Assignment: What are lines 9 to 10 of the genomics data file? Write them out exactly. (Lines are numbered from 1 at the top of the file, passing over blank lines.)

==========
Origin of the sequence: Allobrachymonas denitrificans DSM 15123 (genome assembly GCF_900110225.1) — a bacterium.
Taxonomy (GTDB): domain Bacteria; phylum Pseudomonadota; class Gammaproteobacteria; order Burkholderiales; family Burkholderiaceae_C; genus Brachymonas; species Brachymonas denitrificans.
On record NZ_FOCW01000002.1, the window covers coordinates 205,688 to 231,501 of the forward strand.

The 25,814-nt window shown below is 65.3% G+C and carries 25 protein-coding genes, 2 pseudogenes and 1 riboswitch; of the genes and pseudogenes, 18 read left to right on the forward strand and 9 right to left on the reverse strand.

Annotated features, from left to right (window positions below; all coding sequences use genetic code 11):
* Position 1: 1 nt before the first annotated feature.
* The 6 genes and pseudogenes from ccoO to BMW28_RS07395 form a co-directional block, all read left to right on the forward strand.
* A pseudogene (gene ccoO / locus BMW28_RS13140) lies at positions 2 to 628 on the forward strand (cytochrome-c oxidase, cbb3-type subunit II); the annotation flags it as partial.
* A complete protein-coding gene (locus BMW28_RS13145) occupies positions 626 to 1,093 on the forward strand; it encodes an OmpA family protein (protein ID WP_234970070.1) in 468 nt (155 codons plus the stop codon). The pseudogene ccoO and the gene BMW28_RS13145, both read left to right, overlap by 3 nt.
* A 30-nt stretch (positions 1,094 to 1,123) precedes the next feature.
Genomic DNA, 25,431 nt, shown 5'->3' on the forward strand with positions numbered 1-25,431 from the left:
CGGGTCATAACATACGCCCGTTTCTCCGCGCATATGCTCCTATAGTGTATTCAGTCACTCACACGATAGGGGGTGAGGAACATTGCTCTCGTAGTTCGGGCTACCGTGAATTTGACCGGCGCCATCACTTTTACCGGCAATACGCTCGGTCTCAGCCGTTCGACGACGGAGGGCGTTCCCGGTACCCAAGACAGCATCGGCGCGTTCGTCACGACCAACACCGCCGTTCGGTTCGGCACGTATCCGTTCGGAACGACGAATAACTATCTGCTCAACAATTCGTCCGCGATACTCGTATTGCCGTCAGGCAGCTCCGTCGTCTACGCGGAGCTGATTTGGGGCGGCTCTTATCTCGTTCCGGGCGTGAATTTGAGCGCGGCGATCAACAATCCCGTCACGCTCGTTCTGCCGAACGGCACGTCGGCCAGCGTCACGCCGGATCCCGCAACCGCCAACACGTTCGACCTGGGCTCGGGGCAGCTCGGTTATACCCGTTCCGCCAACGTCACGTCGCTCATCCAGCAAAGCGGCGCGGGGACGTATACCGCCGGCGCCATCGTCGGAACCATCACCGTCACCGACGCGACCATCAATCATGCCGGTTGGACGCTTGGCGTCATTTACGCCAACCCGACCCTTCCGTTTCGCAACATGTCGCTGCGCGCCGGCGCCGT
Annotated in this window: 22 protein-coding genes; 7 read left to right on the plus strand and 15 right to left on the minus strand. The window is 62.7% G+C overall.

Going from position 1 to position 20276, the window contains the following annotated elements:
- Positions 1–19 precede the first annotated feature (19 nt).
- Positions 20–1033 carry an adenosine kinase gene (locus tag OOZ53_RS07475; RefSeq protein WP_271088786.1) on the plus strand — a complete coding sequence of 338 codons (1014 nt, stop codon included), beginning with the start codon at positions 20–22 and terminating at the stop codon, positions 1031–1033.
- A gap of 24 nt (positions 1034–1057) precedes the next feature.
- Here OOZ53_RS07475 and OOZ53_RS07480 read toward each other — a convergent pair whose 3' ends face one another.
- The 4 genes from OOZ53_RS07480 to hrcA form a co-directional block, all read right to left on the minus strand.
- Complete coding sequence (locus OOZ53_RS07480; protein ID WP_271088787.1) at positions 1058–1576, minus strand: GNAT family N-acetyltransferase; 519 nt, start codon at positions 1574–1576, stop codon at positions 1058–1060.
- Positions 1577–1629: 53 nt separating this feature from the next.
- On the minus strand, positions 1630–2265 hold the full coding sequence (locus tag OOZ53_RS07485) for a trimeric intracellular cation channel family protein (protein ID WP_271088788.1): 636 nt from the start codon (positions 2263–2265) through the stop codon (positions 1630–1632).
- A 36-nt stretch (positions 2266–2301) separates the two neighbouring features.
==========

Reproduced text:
* A complete protein-coding gene (locus BMW28_RS13145) occupies positions 626 to 1,093 on the forward strand; it encodes an OmpA family protein (protein ID WP_234970070.1) in 468 nt (155 codons plus the stop codon). The pseudogene ccoO and the gene BMW28_RS13145, both read left to right, overlap by 3 nt.
* A 30-nt stretch (positions 1,094 to 1,123) precedes the next feature.